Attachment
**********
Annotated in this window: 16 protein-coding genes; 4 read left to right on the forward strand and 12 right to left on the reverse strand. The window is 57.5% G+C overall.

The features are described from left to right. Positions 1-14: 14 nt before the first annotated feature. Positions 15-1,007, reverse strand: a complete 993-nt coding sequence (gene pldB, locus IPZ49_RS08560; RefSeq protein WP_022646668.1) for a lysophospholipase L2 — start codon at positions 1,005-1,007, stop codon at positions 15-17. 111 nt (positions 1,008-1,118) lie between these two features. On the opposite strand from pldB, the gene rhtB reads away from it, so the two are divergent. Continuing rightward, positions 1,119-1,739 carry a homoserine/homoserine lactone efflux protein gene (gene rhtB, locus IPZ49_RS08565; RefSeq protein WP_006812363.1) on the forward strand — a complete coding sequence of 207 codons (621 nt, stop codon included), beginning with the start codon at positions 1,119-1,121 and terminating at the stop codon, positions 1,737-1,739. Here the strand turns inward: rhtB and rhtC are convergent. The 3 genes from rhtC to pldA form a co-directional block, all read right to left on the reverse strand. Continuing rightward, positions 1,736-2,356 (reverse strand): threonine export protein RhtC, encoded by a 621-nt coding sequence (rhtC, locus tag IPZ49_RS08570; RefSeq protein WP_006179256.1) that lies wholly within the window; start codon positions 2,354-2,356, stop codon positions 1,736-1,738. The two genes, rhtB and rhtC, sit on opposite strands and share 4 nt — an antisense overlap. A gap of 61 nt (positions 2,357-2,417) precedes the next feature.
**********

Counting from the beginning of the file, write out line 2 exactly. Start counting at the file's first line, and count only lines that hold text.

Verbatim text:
The features are described from left to right. Positions 1-14: 14 nt before the first annotated feature. Positions 15-1,007, reverse strand: a complete 993-nt coding sequence (gene pldB, locus IPZ49_RS08560; RefSeq protein WP_022646668.1) for a lysophospholipase L2 — start codon at positions 1,005-1,007, stop codon at positions 15-17. 111 nt (positions 1,008-1,118) lie between these two features. On the opposite strand from pldB, the gene rhtB reads away from it, so the two are divergent. Continuing rightward, positions 1,119-1,739 carry a homoserine/homoserine lactone efflux protein gene (gene rhtB, locus IPZ49_RS08565; RefSeq protein WP_006812363.1) on the forward strand — a complete coding sequence of 207 codons (621 nt, stop codon included), beginning with the start codon at positions 1,119-1,121 and terminating at the stop codon, positions 1,737-1,739. Here the strand turns inward: rhtB and rhtC are convergent. The 3 genes from rhtC to pldA form a co-directional block, all read right to left on the reverse strand. Continuing rightward, positions 1,736-2,356 (reverse strand): threonine export protein RhtC, encoded by a 621-nt coding sequence (rhtC, locus tag IPZ49_RS08570; RefSeq protein WP_006179256.1) that lies wholly within the window; start codon positions 2,354-2,356, stop codon positions 1,736-1,738. The two genes, rhtB and rhtC, sit on opposite strands and share 4 nt — an antisense overlap. A gap of 61 nt (positions 2,357-2,417) precedes the next feature.